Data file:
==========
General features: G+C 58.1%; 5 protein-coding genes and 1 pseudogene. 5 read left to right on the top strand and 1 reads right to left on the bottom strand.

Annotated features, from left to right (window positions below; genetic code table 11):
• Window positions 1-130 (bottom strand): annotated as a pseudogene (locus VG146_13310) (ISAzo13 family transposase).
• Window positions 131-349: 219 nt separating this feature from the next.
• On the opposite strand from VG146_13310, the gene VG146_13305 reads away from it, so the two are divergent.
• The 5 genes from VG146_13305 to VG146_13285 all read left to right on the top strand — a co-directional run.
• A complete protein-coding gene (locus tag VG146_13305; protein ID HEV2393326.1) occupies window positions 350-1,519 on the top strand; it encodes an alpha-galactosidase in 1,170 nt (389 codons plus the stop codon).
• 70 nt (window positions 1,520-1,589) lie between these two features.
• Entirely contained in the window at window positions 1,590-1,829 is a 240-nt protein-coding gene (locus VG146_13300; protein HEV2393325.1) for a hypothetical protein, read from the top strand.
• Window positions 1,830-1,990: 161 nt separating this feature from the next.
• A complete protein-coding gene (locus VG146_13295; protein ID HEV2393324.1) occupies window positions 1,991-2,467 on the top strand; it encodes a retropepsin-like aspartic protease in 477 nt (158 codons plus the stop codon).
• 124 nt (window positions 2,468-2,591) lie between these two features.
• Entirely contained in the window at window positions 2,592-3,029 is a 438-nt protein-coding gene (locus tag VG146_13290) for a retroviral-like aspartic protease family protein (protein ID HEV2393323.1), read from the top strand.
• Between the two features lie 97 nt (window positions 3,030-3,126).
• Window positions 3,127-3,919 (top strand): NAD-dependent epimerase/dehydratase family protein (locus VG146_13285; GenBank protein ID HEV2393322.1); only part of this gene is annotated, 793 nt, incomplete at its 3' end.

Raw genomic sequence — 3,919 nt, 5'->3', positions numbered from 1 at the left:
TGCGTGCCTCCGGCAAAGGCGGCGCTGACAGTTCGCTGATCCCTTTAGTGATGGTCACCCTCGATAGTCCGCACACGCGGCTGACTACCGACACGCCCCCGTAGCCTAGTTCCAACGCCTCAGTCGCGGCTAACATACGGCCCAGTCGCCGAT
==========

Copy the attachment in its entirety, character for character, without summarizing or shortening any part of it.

General features: G+C 58.1%; 5 protein-coding genes and 1 pseudogene. 5 read left to right on the top strand and 1 reads right to left on the bottom strand.

Annotated features, from left to right (window positions below; genetic code table 11):
• Window positions 1-130 (bottom strand): annotated as a pseudogene (locus VG146_13310) (ISAzo13 family transposase).
• Window positions 131-349: 219 nt separating this feature from the next.
• On the opposite strand from VG146_13310, the gene VG146_13305 reads away from it, so the two are divergent.
• The 5 genes from VG146_13305 to VG146_13285 all read left to right on the top strand — a co-directional run.
• A complete protein-coding gene (locus tag VG146_13305; protein ID HEV2393326.1) occupies window positions 350-1,519 on the top strand; it encodes an alpha-galactosidase in 1,170 nt (389 codons plus the stop codon).
• 70 nt (window positions 1,520-1,589) lie between these two features.
• Entirely contained in the window at window positions 1,590-1,829 is a 240-nt protein-coding gene (locus VG146_13300; protein HEV2393325.1) for a hypothetical protein, read from the top strand.
• Window positions 1,830-1,990: 161 nt separating this feature from the next.
• A complete protein-coding gene (locus VG146_13295; protein ID HEV2393324.1) occupies window positions 1,991-2,467 on the top strand; it encodes a retropepsin-like aspartic protease in 477 nt (158 codons plus the stop codon).
• 124 nt (window positions 2,468-2,591) lie between these two features.
• Entirely contained in the window at window positions 2,592-3,029 is a 438-nt protein-coding gene (locus tag VG146_13290) for a retroviral-like aspartic protease family protein (protein ID HEV2393323.1), read from the top strand.
• Between the two features lie 97 nt (window positions 3,030-3,126).
• Window positions 3,127-3,919 (top strand): NAD-dependent epimerase/dehydratase family protein (locus VG146_13285; GenBank protein ID HEV2393322.1); only part of this gene is annotated, 793 nt, incomplete at its 3' end.

Raw genomic sequence — 3,919 nt, 5'->3', positions numbered from 1 at the left:
TGCGTGCCTCCGGCAAAGGCGGCGCTGACAGTTCGCTGATCCCTTTAGTGATGGTCACCCTCGATAGTCCGCACACGCGGCTGACTACCGACACGCCCCCGTAGCCTAGTTCCAACGCCTCAGTCGCGGCTAACATACGGCCCAGTCGCCGAT